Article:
Today, Israeli Prime Minister Benjamin Netanyahu held talks with President Obama, after a week of dramatic diplomacy between the United States and Iran. While topics on the agenda included the Israeli-Palestinian peace process, Sinai security, and Syria, Iran was likely to dominate their conversation.
Tensions last year between Washington and Jerusalem over the wisdom of a preemptive strike against Iran’s nuclear program subsided after Obama made clear that he is committed to preventing an Iranian breakout, if necessary by force. Indeed, Israel and the United States seem largely in sync on the big picture of dealing with Iran – Israel has agreed with Obama’s consistent preference to put diplomacy first and view force as a last resort. In addition, Israel and the United States largely agree on the outlines of an acceptable nuclear deal – that is, one that would lengthen the time needed for Iran to establish nuclear weapons capability by restricting its access to nuclear material and its building and running of centrifuges to enrich that material.
But this week will also reveal looming differences over timing and tone in dealing with Iran. First, Israel and the United States likely face gaps on an appropriate timeframe for testing a diplomatic path to resolve the dispute over Iran’s nuclear program. For the United States, holding together the wide international coalition it’s built to support sanctions against Iran is a tricky business – and now that the sanctions appear to have brought Iran back to the table, that coalition of countries will be pressing to ensure that diplomacy is “exhausted” before it is abandoned. Israel, on the other hand, has its eye on the enrichment clock, which speeds up every day that Iran builds and sets up more centrifuge cascades for nuclear enrichment. Their focus on enrichment suggest that their patience with diplomacy will run out in just a few months’ time – possibly at about the same time the Israeli-Palestinian negotiations are meant to culminate. This could set up interesting, and challenging, tradeoffs in US-Israeli diplomacy between the two issues.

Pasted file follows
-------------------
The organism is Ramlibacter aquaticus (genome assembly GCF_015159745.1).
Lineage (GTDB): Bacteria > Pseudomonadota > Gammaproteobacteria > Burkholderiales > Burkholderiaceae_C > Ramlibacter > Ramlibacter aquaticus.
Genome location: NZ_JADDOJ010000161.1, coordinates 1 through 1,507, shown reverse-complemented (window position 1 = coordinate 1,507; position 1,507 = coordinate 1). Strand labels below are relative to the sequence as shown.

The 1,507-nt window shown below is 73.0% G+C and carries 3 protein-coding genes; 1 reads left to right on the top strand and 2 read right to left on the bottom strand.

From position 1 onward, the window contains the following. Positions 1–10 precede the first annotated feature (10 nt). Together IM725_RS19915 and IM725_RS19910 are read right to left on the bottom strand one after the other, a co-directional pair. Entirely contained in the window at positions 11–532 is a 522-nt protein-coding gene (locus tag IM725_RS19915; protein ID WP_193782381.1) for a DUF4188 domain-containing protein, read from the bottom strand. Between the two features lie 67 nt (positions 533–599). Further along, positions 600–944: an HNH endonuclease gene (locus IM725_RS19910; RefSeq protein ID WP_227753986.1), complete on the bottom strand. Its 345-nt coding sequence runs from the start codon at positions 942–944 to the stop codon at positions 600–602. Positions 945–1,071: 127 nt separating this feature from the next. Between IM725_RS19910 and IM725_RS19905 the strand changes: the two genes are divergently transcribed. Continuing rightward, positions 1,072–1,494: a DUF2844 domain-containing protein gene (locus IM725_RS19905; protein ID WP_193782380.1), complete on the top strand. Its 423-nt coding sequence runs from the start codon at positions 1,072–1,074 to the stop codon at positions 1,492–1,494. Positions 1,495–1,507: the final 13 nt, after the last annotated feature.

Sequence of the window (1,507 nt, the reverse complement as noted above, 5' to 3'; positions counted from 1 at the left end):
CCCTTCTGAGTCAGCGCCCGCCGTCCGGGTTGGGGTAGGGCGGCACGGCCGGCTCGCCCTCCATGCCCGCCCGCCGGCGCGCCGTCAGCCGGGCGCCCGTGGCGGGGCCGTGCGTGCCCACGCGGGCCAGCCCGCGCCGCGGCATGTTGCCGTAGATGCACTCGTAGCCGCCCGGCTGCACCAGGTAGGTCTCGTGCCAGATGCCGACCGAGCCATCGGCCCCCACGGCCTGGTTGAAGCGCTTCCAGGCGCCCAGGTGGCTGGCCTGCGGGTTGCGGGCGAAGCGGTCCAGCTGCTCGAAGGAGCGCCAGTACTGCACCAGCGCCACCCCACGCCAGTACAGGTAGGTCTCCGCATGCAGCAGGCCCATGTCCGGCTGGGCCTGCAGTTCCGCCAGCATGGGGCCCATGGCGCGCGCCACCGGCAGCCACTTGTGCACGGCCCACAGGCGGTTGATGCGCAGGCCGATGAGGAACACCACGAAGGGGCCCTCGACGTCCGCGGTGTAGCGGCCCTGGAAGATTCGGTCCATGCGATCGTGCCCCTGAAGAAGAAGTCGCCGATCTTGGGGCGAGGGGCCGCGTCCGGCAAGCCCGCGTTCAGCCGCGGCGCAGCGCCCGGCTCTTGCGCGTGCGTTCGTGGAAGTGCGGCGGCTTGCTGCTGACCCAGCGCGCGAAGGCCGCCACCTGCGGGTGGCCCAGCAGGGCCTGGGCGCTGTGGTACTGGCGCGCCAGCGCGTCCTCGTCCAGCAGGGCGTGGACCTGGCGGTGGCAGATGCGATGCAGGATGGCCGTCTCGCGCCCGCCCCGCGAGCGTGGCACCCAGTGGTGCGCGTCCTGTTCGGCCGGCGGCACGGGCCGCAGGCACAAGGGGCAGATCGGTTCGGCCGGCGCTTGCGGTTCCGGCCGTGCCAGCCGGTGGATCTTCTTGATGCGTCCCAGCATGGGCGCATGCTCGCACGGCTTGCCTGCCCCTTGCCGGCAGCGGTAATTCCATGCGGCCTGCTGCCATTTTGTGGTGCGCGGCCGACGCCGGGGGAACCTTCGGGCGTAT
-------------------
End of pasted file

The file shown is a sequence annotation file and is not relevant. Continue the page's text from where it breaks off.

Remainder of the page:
More broadly, the Israelis must be at least a bit dismayed by the swift warming of ties between their most important and powerful ally and their most fervent and dangerous adversary. Iran’s new president and his very Americanized Foreign Minister have dominated the U.S. media over the past week – and Obama and Kerry’s diplomatic overtures have broad public support. Having seen the American public’s exhaustion and reluctance regarding Middle East security explode with a vengeance during the short-lived debate over an authorization to use military force in Syria, Israelis must be at least somewhat concerned that President Obama and his political advisers will be overly eager to seek a deal that can push off any prospect of military action into an indefinite future.
Israeli spokesmen all week have been warning that Iran’s friendlier rhetoric is meaningless unless accompanied by action – and that Iran carries the burden of demonstrating concretely its willingness to accept real constraints on its nuclear program. Israeli commentators are calling out Iran’s continued hedging in statements about the Holocaust as part of a pattern, these critics say, of prevaricating on basic issues. Israel worries that the international negotiators might pursue a near-term deal in which some sanctions might be suspended in exchange for Iranian confidence-building steps. We can expect that Netanyahu’s public statements this week, including his speech at the UN General Assembly, will hammer home all these points.
No doubt Obama and Netanyahu today agreed on the importance of holding sanctions firm, taking a tough stance in the nuclear negotiations, and keeping a military strike on the table as leverage over the talks. But beyond this seeming comity, Netanyahu will be sounding alarm bells about Iran’s sincerity, and seeking active reassurance. If he doesn’t get what he is looking for from the White House, you can expect he’ll also look to Congress to constrain the president’s flexibility in the nuclear negotiations – for example, by making certain types of sanctions relief impossible without a comprehensive nuclear deal.